peanutsThe Gill-Montigue Regional School District has adopted a new lunch policy, one that does not ban nut products. Instead, the school has offered a “nut free” table at lunchtime for students with allergies.

But one parent, Michelle Rubin, says the policy has forced her to homeschool her two children. She maintains that the nut-free table didn’t prevent her kids from having their severe allergies triggered. After two incidents, she’d had enough. “If they touch a keyboard or a desk that a child who had peanut butter touches, they go into anaphylactic shock,” Rubin explained to WGGB.

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Bill Needed to Put Free Water on the California Lunch Menu

school-lunch-trayAt many public schools in California, free water isn’t on the school lunch menu. According to California Food Policy Advocates, 40 percent of the schools that responded to their online survey said that students didn’t have access to free potable water in areas where meals are served. For students at schools where lunches are not provided for free, that means they must purchase bottled water.

California state Senator Mark Leno introduced a bill to change that statistic. The bill will require schools to provide students with drinking water free of charge. The bill passed the Assembly and Senate, and only awaits Governor Arnold Schwarzenegger’s signature to be passed into law.

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Whole Foods Campaigns to Put Salad Bars in Schools

great-american-salad-projectChef Ann Cooper and Whole Foods Market are partnering to get salad into public schools. The new program is called the Great American Salad Bar Project, which aims to make school lunches healthier by providing students with more ways to eat fresh produce. The initiative will provide grants to schools to cover the costs of equipment, delivery and training. Each school will be responsible for providing the greens and toppings that will go in the bar.

“Every school can still find fresh produce,” said Cooper, who is the founder of the nonprofit TheLunchBox.org. “All we can do is tell them how important it is and give them the tools.”

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Senate Bill Passes to Improve School Lunch

school lunchKids love pizza, hamburgers and french fries for school lunch, but parents are often reluctant to encourage the purchase of these unhealthy meals. But a new bill that passed in the Senate this week will help reluctant parents with better school lunch choices.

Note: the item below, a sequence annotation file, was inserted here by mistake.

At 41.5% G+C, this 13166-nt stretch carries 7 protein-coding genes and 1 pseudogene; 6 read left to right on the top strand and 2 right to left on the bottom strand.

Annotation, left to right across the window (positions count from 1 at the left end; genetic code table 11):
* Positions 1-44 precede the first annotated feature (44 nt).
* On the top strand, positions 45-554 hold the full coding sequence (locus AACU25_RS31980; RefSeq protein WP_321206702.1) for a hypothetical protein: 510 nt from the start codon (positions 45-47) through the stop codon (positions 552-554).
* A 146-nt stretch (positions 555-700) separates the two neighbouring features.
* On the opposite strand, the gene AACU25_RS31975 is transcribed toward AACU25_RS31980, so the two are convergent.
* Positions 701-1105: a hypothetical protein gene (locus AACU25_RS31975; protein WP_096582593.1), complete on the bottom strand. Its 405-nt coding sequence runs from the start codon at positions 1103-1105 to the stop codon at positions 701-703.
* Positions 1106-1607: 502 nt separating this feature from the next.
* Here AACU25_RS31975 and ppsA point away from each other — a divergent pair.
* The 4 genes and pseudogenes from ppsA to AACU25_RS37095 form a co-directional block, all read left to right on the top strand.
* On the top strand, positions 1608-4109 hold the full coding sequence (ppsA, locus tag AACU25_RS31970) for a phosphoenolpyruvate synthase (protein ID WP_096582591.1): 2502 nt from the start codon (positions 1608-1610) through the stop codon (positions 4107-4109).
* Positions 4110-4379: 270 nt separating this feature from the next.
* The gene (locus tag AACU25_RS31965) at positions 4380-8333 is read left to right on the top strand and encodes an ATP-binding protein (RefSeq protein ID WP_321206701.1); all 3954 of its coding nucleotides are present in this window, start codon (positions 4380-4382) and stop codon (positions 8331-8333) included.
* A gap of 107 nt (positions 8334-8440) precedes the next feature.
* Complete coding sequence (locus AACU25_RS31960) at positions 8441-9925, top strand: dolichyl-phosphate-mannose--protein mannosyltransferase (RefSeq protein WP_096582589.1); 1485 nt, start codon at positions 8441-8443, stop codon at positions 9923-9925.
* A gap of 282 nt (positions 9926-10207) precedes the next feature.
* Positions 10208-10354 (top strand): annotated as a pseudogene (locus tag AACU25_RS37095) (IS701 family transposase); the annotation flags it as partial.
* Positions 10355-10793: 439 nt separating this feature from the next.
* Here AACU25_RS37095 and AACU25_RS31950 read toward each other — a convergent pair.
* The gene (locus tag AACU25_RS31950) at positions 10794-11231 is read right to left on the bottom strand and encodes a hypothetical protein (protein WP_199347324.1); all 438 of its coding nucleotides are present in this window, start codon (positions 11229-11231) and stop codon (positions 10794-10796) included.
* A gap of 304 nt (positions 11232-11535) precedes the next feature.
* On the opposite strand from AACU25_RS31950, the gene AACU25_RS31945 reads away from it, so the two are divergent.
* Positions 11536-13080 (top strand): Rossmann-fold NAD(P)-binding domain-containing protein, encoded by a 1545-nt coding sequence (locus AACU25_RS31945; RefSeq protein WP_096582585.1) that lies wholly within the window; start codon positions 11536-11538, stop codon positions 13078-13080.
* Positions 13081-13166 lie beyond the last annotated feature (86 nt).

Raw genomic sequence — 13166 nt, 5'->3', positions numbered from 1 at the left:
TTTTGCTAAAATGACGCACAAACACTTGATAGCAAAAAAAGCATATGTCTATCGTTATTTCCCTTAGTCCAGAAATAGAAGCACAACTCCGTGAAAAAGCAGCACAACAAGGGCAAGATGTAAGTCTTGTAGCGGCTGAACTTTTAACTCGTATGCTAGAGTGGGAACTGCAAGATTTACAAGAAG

Estimated to cost more than $4 billion, the new bill will raise standards for all foods sold in school, including vending machines. In addition, the number of children who qualify for free lunch would rise. A similar bill is expected to be voted on in the House next month.

Read the rest on the new school lunch Senate bill at DietsInReview.com. Read the rest of this entry »



Brown Bag Lunch Ideas to Save You Money

brown bag lunchMost college students are living on a fixed budget. There are so many expenses that steal your money, little is left over to feed yourself. Buying your meals everyday from the school cafeteria can add up fast, and personally, I don’t like to spend a big chunk of my weekly “allowance” on food at the school cafeteria. However, I usually don’t have enough time to go off campus to get something to eat either. As a result, I brown bag it most days.

While bringing my own lunch is a much cheaper and healthier option than getting French fries and a burger every day, it can get boring. A girl can only eat pb&j so many times before the mere thought makes her mouth feel sticky with peanut butter.

Here are some of my favorite alternatives to the boring sandwich-and-chips brown bag lunch to jazz up your meals without putting a big dent in your pocketbook. Read the rest of this entry »



Introducing the Candwich: The Sandwich in a Can

candwich-sandwich-in-a-canIf the thought of your regular old sandwich container, be it bag or box, is giving you the back-to-school blues, fret no more. Here to add a dash of ridiculousness to your midday meal the Candwich, a sandwich that comes packaged in a soda can. The Candwich comes in three flavors: peanut butter and strawberry jam, peanut butter and grape jam, and of course that classic cafeteria staple, the barbecued chicken sandwich. Read the rest of this entry »